UCL logo

UCL Discovery

UCL home » Library Services » Electronic resources » UCL Discovery

The potential impact of percutaneous pulmonary valve stent implantation on right ventricular outflow tract re-intervention

Coats, L; Tsang, V; Khambadkone, S; van Doorn, C; Cullen, S; Deanfield, J; de Leval, MR; (2005) The potential impact of percutaneous pulmonary valve stent implantation on right ventricular outflow tract re-intervention. EUROPEAN JOURNAL OF CARDIO-THORACIC SURGERY , 27 (4) 536 - 542. 10.1016/j.ejcts.2004.12.053.

Full text not available from this repository.

Abstract

Objective: To assess the impact of a percutaneous technique for pulmonary valve implantation on the conventional surgical valve/conduit approach to right ventricular outflow tract re-intervention. Methods: We have retrospectively reviewed our results following surgical or percutaneous re-intervention to the right ventricular outflow tract in both paediatric and adult groups. Between November 1998 and March 2004, 94 patients underwent surgical re-intervention to the right ventricular outflow tract. Percutaneous pulmonary valve implantation was introduced in October 2002 and 35 procedures were performed to March 2004. The median age was 26 years (6-65 years) in the surgical group and 16 years (9-39 years) in the percutaneous group. Tetralogy of Fallot was the commonest original diagnosis (64.9 and 62.9%, respectively). The predominant indication for re-intervention in the surgical group was pulmonary regurgitation (64.9%) compared to the percutaneous group in which it was homograft/conduit stenosis or a mixed lesion (68.6%). Results: There has been one (1.1%) early death reported in the surgical series and none in the percutaneous group. In the surgical group 9 (9.6%) experienced a procedural complication whilst 3 (8.5%) of those undergoing a percutaneous valve experienced a significant procedural event necessitating urgent surgery. Important early morbidity was 8 (8.5%) in the surgical group and 2 (5.7%) in the percutaneous group. Freedom from re-operation at 1 year was 100% in the surgical group and 86.1% in the percutaneous group due to late restenosis. Median hospital stay in the surgical group was 7 (4-114) days and 2 (2-22) days in the percutaneous group. Conclusions: Preliminary data suggests that percutaneous pulmonary valve implantation provides a promising additional and complementary approach to a successful surgical programme. Both approaches are safe with acceptable levels of morbidity and low mortality. With current technology the aneurysmal outflow tract remains a problem for the percutaneous approach. Follow-up remains too short, at present, to prove longevity of the percutaneous conduit. (c) 2005 Elsevier B.V. All rights reserved.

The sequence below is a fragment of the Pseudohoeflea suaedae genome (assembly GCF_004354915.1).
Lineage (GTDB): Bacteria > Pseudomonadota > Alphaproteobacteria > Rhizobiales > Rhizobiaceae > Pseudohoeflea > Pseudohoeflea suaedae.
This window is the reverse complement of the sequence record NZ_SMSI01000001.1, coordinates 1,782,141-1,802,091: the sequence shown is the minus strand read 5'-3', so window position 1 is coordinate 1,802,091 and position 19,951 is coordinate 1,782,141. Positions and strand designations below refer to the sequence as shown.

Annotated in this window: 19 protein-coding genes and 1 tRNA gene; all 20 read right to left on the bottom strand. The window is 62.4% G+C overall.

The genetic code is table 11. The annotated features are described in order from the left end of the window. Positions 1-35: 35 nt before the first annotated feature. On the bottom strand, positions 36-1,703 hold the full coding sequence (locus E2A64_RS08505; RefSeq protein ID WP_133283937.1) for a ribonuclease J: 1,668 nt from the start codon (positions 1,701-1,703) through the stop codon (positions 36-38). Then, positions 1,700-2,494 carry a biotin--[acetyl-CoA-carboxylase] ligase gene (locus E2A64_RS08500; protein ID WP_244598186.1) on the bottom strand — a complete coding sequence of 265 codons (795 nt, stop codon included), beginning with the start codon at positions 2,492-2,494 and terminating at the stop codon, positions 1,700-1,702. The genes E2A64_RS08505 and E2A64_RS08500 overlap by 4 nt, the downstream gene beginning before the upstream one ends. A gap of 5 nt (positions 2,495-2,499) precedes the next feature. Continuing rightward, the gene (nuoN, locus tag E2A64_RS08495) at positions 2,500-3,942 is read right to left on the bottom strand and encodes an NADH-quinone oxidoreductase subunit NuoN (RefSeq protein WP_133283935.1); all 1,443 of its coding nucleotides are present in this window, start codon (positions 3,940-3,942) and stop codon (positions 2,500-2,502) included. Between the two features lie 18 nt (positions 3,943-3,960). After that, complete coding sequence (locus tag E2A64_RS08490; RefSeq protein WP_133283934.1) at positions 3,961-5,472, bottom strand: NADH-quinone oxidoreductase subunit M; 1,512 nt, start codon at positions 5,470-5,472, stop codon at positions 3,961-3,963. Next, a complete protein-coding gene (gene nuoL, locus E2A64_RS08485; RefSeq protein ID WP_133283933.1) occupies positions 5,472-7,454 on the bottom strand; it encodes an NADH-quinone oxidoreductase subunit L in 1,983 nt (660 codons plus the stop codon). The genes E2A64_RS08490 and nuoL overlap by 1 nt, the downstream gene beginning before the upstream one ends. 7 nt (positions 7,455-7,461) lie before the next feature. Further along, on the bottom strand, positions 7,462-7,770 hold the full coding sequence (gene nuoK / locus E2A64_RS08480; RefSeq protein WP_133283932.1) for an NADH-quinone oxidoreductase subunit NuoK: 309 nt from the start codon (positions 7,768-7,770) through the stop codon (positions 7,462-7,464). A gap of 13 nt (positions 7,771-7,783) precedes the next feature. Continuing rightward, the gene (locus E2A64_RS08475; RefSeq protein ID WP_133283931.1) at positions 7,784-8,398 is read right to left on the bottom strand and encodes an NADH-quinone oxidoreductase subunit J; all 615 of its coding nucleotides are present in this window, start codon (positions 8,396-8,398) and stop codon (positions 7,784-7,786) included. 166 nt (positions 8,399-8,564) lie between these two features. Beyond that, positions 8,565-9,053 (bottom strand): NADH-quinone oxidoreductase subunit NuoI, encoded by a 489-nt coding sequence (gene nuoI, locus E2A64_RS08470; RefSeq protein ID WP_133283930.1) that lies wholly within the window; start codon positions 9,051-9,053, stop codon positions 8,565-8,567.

Type: Article
Title: The potential impact of percutaneous pulmonary valve stent implantation on right ventricular outflow tract re-intervention
Location: Leipzig, GERMANY
DOI: 10.1016/j.ejcts.2004.12.053
Keywords: congenital heart disease, re-intervention, right ventricular outflow tract surgery, percutaneous pulmonary valve, REPLACEMENT, TETRALOGY, FALLOT, REPAIR
UCL classification: UCL > Provost and Vice Provost Offices
UCL > Provost and Vice Provost Offices > School of Life and Medical Sciences
UCL > Provost and Vice Provost Offices > School of Life and Medical Sciences > Faculty of Pop Health Sciences > Institute of Cardiovascular Science
UCL > Provost and Vice Provost Offices > School of Life and Medical Sciences > Faculty of Pop Health Sciences > Institute of Cardiovascular Science > Centre for Cardiology in the Young
UCL > Provost and Vice Provost Offices > School of Life and Medical Sciences > Faculty of Pop Health Sciences > Institute of Cardiovascular Science > Clinical Science
URI: http://discovery.ucl.ac.uk/id/eprint/183854
Downloads since deposit
0Downloads
Download activity - last month
Download activity - last 12 months
Downloads by country - last 12 months

Archive Staff Only

View Item View Item